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So we got this as homework today, and I just don't understand it; how to start or how to do it. Explanations and/or setups would be great :)

A wheel with radius of $5$ feet is rotating at $100$ rpm.

a) Determine the angular speed of the wheel in radians per minute.

b) Determine the linear speed of a point on the circumference of the wheel in feet per minute.

Thank you so much.

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Hint: (a) What does "rpm" stands for? How many radians are there in 1 rotation. (b) If you follow that point on circumference for 1 minute, what is the length of the curve traced out by that point. –  achille hui Feb 5 '13 at 1:52
    
As it is homework, would you mind editing in the "homewrok" tag? –  Gerry Myerson Feb 5 '13 at 1:54
    
rpm means rotations per minte. I don't know... I would, if I would know how to... –  Isabell Feb 5 '13 at 2:01
    
@GerryMyerson I just added the hw tag. –  anorton Feb 5 '13 at 2:13

2 Answers 2

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This question is probably a better fit for Physics.SE. (Don't worry about that, though--if it is a better fit there, it will be moved without you having to do anything.)

EDIT: Spoiler Alert. I kinda forgot this was homework. I walk through solving the problems, so if you don't want to see it, don't look... :)

Anyway... The first part simply asks for you to find angular speed in radians per minute. This is a somewhat simple unit conversion, if you have learned about radians. Recall from trigonometry (and I guess precalc--not sure where they're introduced) that there are $2\pi$ radians in one revolution. That is, $2\pi \text{ rad} = 1\text{ rev}$.

Converting units:

$$\begin{array}{c|c} 100\text{ rev} & 2\pi \text{ rad} \\ \hline \text{min} & \text{rev} \end{array} = 200\pi\frac{\text{rad}}{\text{min}}\approx 628\frac{\text{rad}}{\text{min}}$$

Second part: This one is a little more tricky--that is, you need to know a physics formula: $$v=r\omega$$ This is one you should memorize and hold dear--it will serve you well throughout the rest of your studies of rotary motion. Now that I've said it's important, what does it mean? Well, this equation relates linear velocity and rotational velocity. $\omega$ represents rotational velocity in $\frac{\text{rad}}{\text{some time unit}}$, $r$ is the radius of the rotating body, and $v$ is linear velocity.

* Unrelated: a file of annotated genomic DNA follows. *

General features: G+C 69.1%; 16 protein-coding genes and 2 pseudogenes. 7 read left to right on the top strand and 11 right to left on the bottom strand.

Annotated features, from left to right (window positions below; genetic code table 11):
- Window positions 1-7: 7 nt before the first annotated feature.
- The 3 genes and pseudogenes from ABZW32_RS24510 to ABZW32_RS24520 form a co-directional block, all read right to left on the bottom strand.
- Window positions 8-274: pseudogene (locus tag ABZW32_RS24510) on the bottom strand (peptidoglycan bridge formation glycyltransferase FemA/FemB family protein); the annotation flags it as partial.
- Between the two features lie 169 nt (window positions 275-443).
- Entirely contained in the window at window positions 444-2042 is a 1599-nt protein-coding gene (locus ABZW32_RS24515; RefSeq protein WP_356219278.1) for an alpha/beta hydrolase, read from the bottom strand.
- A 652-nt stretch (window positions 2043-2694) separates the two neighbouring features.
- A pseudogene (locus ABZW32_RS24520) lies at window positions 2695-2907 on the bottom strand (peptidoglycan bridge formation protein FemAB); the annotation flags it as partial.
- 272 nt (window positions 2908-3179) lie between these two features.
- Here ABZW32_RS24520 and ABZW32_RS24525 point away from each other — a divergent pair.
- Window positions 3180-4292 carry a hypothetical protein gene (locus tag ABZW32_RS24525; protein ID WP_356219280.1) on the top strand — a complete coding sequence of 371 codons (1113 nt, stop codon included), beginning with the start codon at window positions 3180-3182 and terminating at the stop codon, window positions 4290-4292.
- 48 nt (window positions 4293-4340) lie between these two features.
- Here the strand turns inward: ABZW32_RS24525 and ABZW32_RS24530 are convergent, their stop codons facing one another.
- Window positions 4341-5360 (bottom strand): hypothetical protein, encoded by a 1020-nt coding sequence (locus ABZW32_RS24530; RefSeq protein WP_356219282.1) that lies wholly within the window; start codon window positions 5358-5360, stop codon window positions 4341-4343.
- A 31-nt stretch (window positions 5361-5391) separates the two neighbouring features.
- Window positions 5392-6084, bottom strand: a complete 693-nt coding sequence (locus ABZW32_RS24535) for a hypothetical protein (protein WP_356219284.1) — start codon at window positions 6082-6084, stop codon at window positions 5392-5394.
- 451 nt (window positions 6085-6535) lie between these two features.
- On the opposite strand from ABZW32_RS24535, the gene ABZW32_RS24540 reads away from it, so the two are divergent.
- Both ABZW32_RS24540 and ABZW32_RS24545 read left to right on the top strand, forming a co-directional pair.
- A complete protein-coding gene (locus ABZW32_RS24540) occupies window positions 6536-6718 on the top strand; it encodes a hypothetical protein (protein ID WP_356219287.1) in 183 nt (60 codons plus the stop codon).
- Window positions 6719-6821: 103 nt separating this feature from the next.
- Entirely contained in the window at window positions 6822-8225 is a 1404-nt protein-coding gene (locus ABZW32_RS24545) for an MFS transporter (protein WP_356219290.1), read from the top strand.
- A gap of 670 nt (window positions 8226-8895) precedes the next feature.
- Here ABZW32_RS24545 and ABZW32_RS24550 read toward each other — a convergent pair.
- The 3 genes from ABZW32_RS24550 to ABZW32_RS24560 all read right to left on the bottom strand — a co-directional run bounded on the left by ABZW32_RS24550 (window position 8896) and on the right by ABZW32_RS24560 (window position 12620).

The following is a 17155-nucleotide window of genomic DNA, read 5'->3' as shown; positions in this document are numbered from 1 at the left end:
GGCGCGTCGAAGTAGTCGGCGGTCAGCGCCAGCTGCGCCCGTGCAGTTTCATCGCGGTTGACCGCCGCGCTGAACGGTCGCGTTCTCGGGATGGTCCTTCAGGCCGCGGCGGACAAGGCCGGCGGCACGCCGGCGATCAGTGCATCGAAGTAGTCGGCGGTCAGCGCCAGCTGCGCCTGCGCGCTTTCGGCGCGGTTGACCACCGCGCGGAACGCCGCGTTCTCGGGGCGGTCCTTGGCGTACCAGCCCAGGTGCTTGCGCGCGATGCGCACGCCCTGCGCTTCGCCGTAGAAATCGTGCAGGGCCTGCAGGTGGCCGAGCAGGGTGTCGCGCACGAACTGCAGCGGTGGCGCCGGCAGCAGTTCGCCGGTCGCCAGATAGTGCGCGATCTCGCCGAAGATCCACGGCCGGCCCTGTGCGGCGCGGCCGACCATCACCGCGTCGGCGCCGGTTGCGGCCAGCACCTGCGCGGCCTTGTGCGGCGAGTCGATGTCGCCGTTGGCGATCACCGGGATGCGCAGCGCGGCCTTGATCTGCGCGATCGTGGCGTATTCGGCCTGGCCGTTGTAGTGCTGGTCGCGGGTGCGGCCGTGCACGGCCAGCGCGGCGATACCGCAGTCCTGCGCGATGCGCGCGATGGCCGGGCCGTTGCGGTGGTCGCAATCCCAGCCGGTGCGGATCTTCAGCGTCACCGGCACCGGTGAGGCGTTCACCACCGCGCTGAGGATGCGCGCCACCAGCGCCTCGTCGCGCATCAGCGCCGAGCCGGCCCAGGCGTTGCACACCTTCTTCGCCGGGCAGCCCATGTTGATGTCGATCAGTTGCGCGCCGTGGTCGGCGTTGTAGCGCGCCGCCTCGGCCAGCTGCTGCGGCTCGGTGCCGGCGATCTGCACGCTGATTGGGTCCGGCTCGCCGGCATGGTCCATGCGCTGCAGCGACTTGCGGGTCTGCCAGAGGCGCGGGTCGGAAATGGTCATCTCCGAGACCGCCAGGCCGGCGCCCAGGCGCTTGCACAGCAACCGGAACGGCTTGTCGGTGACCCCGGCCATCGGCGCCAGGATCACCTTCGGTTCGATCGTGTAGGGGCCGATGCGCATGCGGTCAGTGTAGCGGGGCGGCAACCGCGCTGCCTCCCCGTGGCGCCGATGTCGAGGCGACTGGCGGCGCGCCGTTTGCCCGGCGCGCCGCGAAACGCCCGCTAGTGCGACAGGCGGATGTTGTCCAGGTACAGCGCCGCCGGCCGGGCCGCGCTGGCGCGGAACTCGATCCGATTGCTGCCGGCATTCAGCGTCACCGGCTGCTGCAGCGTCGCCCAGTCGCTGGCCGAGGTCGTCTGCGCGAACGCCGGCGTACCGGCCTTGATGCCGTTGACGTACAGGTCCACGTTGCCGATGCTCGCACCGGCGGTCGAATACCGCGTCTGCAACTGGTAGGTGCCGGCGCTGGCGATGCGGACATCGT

Using that equation, and the previous result: $$v=r\omega$$ $$v=(5\text{ feet})\left(628\frac{\text{rad}}{\text{min}}\right)\approx3141\frac{\text{feet}}{\text{min}}$$

Addendum: Because I worked that problem, I'll create a somewhat new one for you that uses similar concepts:

a) A wheel is rotating at $10\frac{\text{rad}}{\text{sec}}$. What is the speed in rpm?

b) The same wheel (still rotating at $10\frac{\text{rad}}{\text{sec}}$) has a linear velocity of $v=5\frac{\text{feet}}{\text{sec}}$. What is the wheel's radius?

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Thank you so much!! Helped me a lot! –  Isabell Feb 5 '13 at 2:17
    
It asked for radians per minute, not seconds and feet per minute. Regards –  Amzoti Feb 5 '13 at 2:19
    
@Sabeth No problem. :) I do recommend that you try to solve the example problems I added at the end of my answer; solving those will help ensure you have a firm grasp on the concepts involved. Also, a general reminder: On StackExchange, we encourage people who ask questions to "accept" an answer. You can only accept one answer per question, and it makes that answer jump to the top of the answer set. It gives 15 points of reputation to the answerer, and ~2 points of reputation to yourself. Accepting an answer is done by clicking the green checkmark by the side of the answer. –  anorton Feb 5 '13 at 2:23
    
@Amzoti Oh wow... it's amazing how one can look at something and yet completely miss it. Thanks for catching my mistake! :) –  anorton Feb 5 '13 at 2:24
    
@anorton: no problem, I did the same thing. Also note, it has different units on both answers. Regards –  Amzoti Feb 5 '13 at 2:26

Hints:

Given a fixed speed, $v$ and radius, $r$, then:

$$v = \omega r, \omega = \frac{v}{r}, \omega = \frac{2 \pi}{time-of-1-revolution}$$

Be careful to watch for units and conversions!

Regards

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Nice hints, Amzoti! –  amWhy May 4 '13 at 0:30

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